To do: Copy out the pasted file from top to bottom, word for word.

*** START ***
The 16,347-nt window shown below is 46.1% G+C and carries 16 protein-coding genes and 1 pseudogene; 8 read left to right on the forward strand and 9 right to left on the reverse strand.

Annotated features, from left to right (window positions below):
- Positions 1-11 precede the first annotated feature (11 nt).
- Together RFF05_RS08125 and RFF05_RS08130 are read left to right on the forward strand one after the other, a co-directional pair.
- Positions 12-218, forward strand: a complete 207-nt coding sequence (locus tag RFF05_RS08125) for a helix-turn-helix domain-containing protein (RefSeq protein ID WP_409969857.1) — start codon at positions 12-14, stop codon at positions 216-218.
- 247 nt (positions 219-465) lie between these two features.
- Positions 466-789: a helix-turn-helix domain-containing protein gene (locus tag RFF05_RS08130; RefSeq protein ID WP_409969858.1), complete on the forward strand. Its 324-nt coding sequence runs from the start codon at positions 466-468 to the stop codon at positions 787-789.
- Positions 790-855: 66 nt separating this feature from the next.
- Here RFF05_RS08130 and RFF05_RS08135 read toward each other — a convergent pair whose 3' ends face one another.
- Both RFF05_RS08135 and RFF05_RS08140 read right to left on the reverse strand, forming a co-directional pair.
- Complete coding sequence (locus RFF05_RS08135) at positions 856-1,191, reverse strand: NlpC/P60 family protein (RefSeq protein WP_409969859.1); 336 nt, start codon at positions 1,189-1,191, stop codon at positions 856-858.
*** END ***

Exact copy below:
The 16,347-nt window shown below is 46.1% G+C and carries 16 protein-coding genes and 1 pseudogene; 8 read left to right on the forward strand and 9 right to left on the reverse strand.

Annotated features, from left to right (window positions below):
- Positions 1-11 precede the first annotated feature (11 nt).
- Together RFF05_RS08125 and RFF05_RS08130 are read left to right on the forward strand one after the other, a co-directional pair.
- Positions 12-218, forward strand: a complete 207-nt coding sequence (locus tag RFF05_RS08125) for a helix-turn-helix domain-containing protein (RefSeq protein ID WP_409969857.1) — start codon at positions 12-14, stop codon at positions 216-218.
- 247 nt (positions 219-465) lie between these two features.
- Positions 466-789: a helix-turn-helix domain-containing protein gene (locus tag RFF05_RS08130; RefSeq protein ID WP_409969858.1), complete on the forward strand. Its 324-nt coding sequence runs from the start codon at positions 466-468 to the stop codon at positions 787-789.
- Positions 790-855: 66 nt separating this feature from the next.
- Here RFF05_RS08130 and RFF05_RS08135 read toward each other — a convergent pair whose 3' ends face one another.
- Both RFF05_RS08135 and RFF05_RS08140 read right to left on the reverse strand, forming a co-directional pair.
- Complete coding sequence (locus RFF05_RS08135) at positions 856-1,191, reverse strand: NlpC/P60 family protein (RefSeq protein WP_409969859.1); 336 nt, start codon at positions 1,189-1,191, stop codon at positions 856-858.